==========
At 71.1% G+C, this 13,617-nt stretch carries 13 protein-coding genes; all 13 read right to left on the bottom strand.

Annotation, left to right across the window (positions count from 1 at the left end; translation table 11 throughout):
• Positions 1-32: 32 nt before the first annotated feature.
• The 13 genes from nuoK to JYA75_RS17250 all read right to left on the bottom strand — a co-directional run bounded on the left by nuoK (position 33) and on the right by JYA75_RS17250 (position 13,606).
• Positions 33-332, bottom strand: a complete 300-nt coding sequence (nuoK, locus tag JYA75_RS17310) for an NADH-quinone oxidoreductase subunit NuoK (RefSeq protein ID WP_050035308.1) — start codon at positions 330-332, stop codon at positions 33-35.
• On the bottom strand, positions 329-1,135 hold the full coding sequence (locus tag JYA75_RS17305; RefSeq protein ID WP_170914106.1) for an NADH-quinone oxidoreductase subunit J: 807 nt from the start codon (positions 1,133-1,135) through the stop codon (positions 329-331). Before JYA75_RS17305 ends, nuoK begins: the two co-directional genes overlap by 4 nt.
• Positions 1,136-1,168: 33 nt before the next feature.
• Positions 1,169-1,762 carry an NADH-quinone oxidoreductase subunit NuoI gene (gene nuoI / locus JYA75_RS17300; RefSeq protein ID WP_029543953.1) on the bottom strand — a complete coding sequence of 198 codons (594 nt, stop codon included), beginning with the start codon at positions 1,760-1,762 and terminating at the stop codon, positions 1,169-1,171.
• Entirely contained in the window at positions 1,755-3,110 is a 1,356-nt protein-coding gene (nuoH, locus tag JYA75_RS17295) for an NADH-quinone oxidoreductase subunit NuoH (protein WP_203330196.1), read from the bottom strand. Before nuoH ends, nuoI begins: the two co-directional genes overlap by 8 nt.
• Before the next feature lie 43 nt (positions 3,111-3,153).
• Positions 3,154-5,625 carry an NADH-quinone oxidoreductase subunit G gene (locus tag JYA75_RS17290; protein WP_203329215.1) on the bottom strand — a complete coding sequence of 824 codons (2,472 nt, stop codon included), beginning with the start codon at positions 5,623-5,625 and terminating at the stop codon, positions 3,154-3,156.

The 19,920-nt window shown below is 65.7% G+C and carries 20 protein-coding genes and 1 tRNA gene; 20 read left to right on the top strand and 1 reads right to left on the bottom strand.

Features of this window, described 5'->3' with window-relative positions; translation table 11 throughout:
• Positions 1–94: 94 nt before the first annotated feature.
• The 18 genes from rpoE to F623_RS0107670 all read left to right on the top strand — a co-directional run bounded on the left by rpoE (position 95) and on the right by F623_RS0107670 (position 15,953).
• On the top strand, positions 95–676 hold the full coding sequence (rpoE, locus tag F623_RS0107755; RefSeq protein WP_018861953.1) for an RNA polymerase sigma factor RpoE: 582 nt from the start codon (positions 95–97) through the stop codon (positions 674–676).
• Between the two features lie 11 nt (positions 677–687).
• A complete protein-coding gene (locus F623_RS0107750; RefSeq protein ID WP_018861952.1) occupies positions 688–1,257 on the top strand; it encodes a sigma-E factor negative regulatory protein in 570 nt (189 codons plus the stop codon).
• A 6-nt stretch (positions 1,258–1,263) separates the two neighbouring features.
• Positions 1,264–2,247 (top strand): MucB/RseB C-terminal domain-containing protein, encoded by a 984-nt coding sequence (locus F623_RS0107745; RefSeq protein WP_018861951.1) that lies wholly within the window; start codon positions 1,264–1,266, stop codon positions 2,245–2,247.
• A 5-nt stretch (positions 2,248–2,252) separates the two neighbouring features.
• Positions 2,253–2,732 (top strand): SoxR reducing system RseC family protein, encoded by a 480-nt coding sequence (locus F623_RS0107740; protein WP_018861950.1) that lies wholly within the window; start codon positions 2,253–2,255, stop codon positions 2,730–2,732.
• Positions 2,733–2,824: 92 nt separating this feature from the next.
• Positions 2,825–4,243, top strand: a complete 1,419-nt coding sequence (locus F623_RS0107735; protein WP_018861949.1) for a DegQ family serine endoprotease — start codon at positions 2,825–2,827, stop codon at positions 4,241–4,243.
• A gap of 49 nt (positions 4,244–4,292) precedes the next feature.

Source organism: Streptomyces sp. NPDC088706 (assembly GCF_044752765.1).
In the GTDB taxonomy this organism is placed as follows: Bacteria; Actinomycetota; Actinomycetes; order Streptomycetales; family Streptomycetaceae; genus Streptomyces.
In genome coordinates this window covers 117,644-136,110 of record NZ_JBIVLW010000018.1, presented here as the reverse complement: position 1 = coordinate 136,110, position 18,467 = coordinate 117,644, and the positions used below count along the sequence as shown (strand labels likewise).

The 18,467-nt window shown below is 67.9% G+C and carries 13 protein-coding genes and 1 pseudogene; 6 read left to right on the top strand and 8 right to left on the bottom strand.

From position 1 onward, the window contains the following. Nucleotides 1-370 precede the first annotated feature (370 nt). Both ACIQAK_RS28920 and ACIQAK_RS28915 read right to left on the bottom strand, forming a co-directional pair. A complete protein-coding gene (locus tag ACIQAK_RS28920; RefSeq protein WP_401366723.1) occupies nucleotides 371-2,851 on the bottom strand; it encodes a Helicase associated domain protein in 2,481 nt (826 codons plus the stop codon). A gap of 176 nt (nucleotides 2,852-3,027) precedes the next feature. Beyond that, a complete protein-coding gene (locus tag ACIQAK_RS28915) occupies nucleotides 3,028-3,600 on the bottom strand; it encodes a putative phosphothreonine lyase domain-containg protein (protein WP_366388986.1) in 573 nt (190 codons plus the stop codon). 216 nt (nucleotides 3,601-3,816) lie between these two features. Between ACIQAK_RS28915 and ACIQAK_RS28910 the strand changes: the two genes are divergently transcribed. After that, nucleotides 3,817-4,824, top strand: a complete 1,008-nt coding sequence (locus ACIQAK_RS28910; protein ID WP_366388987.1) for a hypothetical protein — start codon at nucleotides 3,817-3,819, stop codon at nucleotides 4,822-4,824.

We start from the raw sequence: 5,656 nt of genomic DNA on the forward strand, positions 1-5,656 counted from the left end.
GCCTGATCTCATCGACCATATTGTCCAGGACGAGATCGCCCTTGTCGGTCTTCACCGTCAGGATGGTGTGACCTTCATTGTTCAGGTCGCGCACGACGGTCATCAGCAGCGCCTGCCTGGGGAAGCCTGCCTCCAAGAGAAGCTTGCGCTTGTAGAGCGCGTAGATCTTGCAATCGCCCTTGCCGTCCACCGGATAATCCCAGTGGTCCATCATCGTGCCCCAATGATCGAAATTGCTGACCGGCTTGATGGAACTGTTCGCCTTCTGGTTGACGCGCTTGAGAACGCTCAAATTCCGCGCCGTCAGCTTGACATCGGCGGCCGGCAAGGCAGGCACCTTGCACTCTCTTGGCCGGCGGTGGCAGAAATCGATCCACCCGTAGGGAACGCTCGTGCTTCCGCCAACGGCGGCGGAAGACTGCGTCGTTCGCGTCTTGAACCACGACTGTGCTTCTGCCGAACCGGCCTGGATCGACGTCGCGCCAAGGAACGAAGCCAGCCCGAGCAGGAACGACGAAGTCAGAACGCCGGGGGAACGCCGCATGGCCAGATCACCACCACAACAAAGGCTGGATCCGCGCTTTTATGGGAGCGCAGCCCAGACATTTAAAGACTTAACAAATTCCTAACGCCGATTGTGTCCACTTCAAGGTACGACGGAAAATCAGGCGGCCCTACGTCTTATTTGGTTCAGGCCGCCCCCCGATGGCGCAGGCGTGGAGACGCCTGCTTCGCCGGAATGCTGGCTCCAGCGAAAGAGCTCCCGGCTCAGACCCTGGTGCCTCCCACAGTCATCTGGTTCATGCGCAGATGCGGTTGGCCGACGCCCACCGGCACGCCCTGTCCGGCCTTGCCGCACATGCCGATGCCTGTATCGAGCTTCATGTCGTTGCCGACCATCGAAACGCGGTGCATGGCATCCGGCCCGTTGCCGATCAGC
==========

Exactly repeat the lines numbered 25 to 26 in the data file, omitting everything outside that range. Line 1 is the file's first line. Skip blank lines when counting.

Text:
• A gap of 49 nt (positions 4,244–4,292) precedes the next feature.

Source organism: Streptomyces sp. NPDC088706 (assembly GCF_044752765.1).